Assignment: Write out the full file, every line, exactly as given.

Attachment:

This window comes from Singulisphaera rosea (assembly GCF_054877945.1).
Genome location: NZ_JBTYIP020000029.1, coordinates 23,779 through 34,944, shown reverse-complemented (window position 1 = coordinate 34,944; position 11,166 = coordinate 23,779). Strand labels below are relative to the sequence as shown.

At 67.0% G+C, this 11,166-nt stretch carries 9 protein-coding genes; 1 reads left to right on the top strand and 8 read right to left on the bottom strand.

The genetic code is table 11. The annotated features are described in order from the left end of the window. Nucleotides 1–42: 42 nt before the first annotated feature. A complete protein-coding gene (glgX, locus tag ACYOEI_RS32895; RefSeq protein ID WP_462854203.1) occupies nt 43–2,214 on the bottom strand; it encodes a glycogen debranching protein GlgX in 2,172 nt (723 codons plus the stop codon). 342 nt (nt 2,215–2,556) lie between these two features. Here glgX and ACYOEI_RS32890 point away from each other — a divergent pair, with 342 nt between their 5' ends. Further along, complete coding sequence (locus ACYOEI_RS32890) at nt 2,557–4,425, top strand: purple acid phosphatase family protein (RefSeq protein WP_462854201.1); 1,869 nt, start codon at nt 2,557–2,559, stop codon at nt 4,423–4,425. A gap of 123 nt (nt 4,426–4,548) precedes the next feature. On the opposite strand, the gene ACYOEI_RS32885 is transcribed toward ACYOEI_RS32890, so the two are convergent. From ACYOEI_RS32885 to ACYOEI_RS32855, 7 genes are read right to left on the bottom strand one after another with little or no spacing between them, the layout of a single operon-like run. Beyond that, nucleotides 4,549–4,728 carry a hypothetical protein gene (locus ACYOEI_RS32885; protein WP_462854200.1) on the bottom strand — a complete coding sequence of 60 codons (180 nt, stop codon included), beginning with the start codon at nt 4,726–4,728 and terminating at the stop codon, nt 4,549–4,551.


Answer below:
This window comes from Singulisphaera rosea (assembly GCF_054877945.1).
Genome location: NZ_JBTYIP020000029.1, coordinates 23,779 through 34,944, shown reverse-complemented (window position 1 = coordinate 34,944; position 11,166 = coordinate 23,779). Strand labels below are relative to the sequence as shown.

At 67.0% G+C, this 11,166-nt stretch carries 9 protein-coding genes; 1 reads left to right on the top strand and 8 read right to left on the bottom strand.

The genetic code is table 11. The annotated features are described in order from the left end of the window. Nucleotides 1–42: 42 nt before the first annotated feature. A complete protein-coding gene (glgX, locus tag ACYOEI_RS32895; RefSeq protein ID WP_462854203.1) occupies nt 43–2,214 on the bottom strand; it encodes a glycogen debranching protein GlgX in 2,172 nt (723 codons plus the stop codon). 342 nt (nt 2,215–2,556) lie between these two features. Here glgX and ACYOEI_RS32890 point away from each other — a divergent pair, with 342 nt between their 5' ends. Further along, complete coding sequence (locus ACYOEI_RS32890) at nt 2,557–4,425, top strand: purple acid phosphatase family protein (RefSeq protein WP_462854201.1); 1,869 nt, start codon at nt 2,557–2,559, stop codon at nt 4,423–4,425. A gap of 123 nt (nt 4,426–4,548) precedes the next feature. On the opposite strand, the gene ACYOEI_RS32885 is transcribed toward ACYOEI_RS32890, so the two are convergent. From ACYOEI_RS32885 to ACYOEI_RS32855, 7 genes are read right to left on the bottom strand one after another with little or no spacing between them, the layout of a single operon-like run. Beyond that, nucleotides 4,549–4,728 carry a hypothetical protein gene (locus ACYOEI_RS32885; protein WP_462854200.1) on the bottom strand — a complete coding sequence of 60 codons (180 nt, stop codon included), beginning with the start codon at nt 4,726–4,728 and terminating at the stop codon, nt 4,549–4,551.